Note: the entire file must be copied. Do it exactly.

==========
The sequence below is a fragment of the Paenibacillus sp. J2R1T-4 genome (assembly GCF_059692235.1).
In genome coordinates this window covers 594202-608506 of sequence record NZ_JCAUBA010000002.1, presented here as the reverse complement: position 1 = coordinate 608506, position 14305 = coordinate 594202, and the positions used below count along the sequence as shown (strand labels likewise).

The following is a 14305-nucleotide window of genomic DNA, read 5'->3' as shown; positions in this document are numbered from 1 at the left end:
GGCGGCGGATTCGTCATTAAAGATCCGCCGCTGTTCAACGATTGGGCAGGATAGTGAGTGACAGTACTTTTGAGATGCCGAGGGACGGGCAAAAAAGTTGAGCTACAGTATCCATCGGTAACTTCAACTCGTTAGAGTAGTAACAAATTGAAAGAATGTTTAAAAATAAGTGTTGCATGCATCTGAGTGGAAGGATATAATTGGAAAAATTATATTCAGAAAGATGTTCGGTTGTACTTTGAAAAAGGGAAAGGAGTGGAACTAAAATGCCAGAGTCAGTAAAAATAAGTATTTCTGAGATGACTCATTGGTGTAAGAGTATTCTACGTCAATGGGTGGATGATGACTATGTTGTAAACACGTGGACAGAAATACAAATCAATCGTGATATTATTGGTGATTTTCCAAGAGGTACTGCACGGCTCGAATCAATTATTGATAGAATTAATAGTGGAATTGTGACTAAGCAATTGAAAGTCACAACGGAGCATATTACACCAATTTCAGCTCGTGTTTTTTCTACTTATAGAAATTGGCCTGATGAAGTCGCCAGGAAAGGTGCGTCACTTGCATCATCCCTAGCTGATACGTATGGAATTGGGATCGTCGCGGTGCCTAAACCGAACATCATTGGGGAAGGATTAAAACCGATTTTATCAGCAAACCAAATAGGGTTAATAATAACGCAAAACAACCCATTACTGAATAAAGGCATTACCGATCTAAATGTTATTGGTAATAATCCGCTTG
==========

The sequence below is a fragment of the Paenibacillus sp. J2R1T-4 genome (assembly GCF_059692235.1).
In genome coordinates this window covers 594202-608506 of sequence record NZ_JCAUBA010000002.1, presented here as the reverse complement: position 1 = coordinate 608506, position 14305 = coordinate 594202, and the positions used below count along the sequence as shown (strand labels likewise).

The following is a 14305-nucleotide window of genomic DNA, read 5'->3' as shown; positions in this document are numbered from 1 at the left end:
GGCGGCGGATTCGTCATTAAAGATCCGCCGCTGTTCAACGATTGGGCAGGATAGTGAGTGACAGTACTTTTGAGATGCCGAGGGACGGGCAAAAAAGTTGAGCTACAGTATCCATCGGTAACTTCAACTCGTTAGAGTAGTAACAAATTGAAAGAATGTTTAAAAATAAGTGTTGCATGCATCTGAGTGGAAGGATATAATTGGAAAAATTATATTCAGAAAGATGTTCGGTTGTACTTTGAAAAAGGGAAAGGAGTGGAACTAAAATGCCAGAGTCAGTAAAAATAAGTATTTCTGAGATGACTCATTGGTGTAAGAGTATTCTACGTCAATGGGTGGATGATGACTATGTTGTAAACACGTGGACAGAAATACAAATCAATCGTGATATTATTGGTGATTTTCCAAGAGGTACTGCACGGCTCGAATCAATTATTGATAGAATTAATAGTGGAATTGTGACTAAGCAATTGAAAGTCACAACGGAGCATATTACACCAATTTCAGCTCGTGTTTTTTCTACTTATAGAAATTGGCCTGATGAAGTCGCCAGGAAAGGTGCGTCACTTGCATCATCCCTAGCTGATACGTATGGAATTGGGATCGTCGCGGTGCCTAAACCGAACATCATTGGGGAAGGATTAAAACCGATTTTATCAGCAAACCAAATAGGGTTAATAATAACGCAAAACAACCCATTACTGAATAAAGGCATTACCGATCTAAATGTTATTGGTAATAATCCGCTTG